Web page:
• Programmes like Summer and Easter Schools at UCA and the National Saturday Club can give them the opportunity to find out more and build a portfolio.
    • Reading, researching and watching things about the subject counts too. If they’re keen on filmmaking, for instance, then local libraries often have DVD sections, or a subscription to Netflix and video essays on YouTube can help broaden their knowledge.
    • If they are practicing, then actively encourage it, and perhaps suggest that they keep a sketchbook of what they do or create, the ideas that they have and their inspiration. This will become an essential tool for creating portfolios and preparing for interviews in the future.
  • Do you want to go to university?

    Some students don’t, and that’s an option too. Depending what level of study they’re in, they can consider a Foundation degree or Extended Diploma, or even an internship or apprenticeship that could bring them into the world of work.


    • If they want to go to university, then encourage them to explore Open Days, UCAS events and to research online. If it’s not clear if they will be able to find the right degree for their career, then encourage them to get in touch with institutions and ask for advice – often creative courses teach skills that are transferrable (for example, it is not uncommon for graduates with a degree in Architecture to eventually work in the video games industry).
    • If they don’t want to go to university, then it’s important for them to know what other options are available and ensure that they have a plan. For instance, if they producing and perhaps even selling their work, then maybe a short business course would suit them so that they can learn about owning a business or being self-employed, and how to network. Otherwise, now is the time to look for employment opportunities, internships and apprenticeships.
    • The other option that sits between school and university is a pre-degree course. Our flow chart opposite shows the structure of the courses available at UCA from GCSE through to undergraduate, with postgraduate study as an option afterwards.

Your next steps to a Creative Career

Discuss your options

The next steps to a Creative Career – advice for students

We know that planning what you want to do for your future career can involve a lot of new information and research. It’s important to make sure you’re not overwhelmed, and the best way to avoid that is to stay on top of it as best as you can and use the resources, information and people around you who can help.

Below are our 10 main pieces of advice about choosing your creative career:

  • Discuss your options with career advisors, teachers, parents and carers, but remember that ultimately it's your decision. Think of it as being a creative journey. Be open to suggestions, ask questions and research your options.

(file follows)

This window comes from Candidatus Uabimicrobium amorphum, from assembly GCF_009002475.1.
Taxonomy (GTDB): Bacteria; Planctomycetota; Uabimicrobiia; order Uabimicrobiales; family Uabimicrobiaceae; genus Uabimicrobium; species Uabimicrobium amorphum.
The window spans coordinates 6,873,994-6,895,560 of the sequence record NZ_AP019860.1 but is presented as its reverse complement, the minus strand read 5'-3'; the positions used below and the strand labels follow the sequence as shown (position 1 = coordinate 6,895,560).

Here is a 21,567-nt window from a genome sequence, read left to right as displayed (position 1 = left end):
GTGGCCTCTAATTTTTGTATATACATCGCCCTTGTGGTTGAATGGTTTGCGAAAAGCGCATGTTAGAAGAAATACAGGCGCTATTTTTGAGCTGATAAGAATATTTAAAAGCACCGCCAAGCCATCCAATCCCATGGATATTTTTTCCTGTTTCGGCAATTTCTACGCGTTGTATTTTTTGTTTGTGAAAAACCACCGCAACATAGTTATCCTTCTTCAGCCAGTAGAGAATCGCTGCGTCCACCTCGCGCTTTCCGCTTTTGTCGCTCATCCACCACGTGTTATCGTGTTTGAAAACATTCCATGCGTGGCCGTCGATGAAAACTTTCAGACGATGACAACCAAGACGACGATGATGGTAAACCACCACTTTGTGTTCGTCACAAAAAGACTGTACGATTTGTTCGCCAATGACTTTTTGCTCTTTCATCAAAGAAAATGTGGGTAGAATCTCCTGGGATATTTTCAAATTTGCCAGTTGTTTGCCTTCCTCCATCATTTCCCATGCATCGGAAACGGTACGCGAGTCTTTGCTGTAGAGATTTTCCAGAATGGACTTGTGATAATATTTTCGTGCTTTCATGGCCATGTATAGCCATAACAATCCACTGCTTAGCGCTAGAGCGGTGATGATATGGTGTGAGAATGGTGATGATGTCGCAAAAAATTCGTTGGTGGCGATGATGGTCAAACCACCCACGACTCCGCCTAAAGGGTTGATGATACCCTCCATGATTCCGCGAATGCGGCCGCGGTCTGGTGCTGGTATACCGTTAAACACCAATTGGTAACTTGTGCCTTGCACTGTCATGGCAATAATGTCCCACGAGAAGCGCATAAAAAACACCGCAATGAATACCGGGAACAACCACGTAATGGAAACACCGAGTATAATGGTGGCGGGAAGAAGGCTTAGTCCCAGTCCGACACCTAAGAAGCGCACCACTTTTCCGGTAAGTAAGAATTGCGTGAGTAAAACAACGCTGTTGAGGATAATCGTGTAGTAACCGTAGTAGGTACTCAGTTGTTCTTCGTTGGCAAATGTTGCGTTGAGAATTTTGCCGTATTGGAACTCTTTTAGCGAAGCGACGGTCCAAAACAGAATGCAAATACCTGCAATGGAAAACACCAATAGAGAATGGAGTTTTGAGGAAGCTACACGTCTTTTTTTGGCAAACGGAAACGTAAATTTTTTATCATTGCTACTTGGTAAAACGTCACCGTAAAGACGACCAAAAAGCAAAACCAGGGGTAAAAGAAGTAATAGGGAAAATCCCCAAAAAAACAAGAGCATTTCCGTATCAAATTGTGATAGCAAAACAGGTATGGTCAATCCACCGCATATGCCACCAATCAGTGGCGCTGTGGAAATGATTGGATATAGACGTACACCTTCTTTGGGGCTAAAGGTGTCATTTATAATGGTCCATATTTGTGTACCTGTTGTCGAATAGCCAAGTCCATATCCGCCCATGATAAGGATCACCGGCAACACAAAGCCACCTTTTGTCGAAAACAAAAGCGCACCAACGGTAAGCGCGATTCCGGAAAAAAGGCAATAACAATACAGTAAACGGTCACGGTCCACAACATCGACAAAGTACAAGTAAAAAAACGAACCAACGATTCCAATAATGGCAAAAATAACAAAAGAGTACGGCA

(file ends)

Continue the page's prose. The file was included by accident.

• Remember, it's your life so identify your likes, interest and skills and explore various career options that would fit these attributes.
  • Think about skill development and the qualifications that would help you on your personal creative career path.
  • Talk through what further education paths, work experience or apprenticeships are available to you with your careers advisor. Be proactive by following up on advice and arrange regular catch-ups and meetings with your careers advisor.
  • Get inspiration from other people's creative journey
  • Look into university and college open days
  • Apply for short courses and taster days
  • Build a portfolio of work
  • Start developing a personal statement
  • Don’t be afraid to ask questions.

Find out more about portfolios

Coming soon!

Download your Creative Careers advice pack here!

Our Creative Careers downloads will contain a variety of information and supporting materials for careers advisors, parents/ carers and students to help guide you on your creative journey. 

This will give you access to a varierty of supporting materials which will be updated on a regular basis. If you would like further information please feel free to contact as at


Careers Advisors

Our outreach team is bringing awareness about the creative careers and the opportunities available to students on a national level. Many are unaware of the choices available to them and the paths that can lead to a diverse, rewarding and fulfilling future in a creative career. We want to join careers advisors to inspire a new generation. We want to see students fulfilling their potential and reaching their goals. Many want to follow a creative path and we would like to help them achieve this, by providing them with the knowledge to follow their aspirations.


We offer a number of opportunities for students to explore the creative arts. Through events and workshops students can gain the confidence and capacity to express their design ideas and to enhance their visual literacy.

Visiting us an Open Day will give you the opportunity to explore our facilities, tour the campus, see our accommodation and meet our staff and students. This will give you a real insight into university life. Check out our website for further information, dates and booking instructions.

Parents / Carers

People with at least a degree or equivalent filled more than half of all jobs in the Creative sector, so although university isn’t the only path it could give you that step ahead.

Open Days also play an important role in helping you decide what creative path is best for you. We offer open days across our four main campuses throughout the year.

Get in touch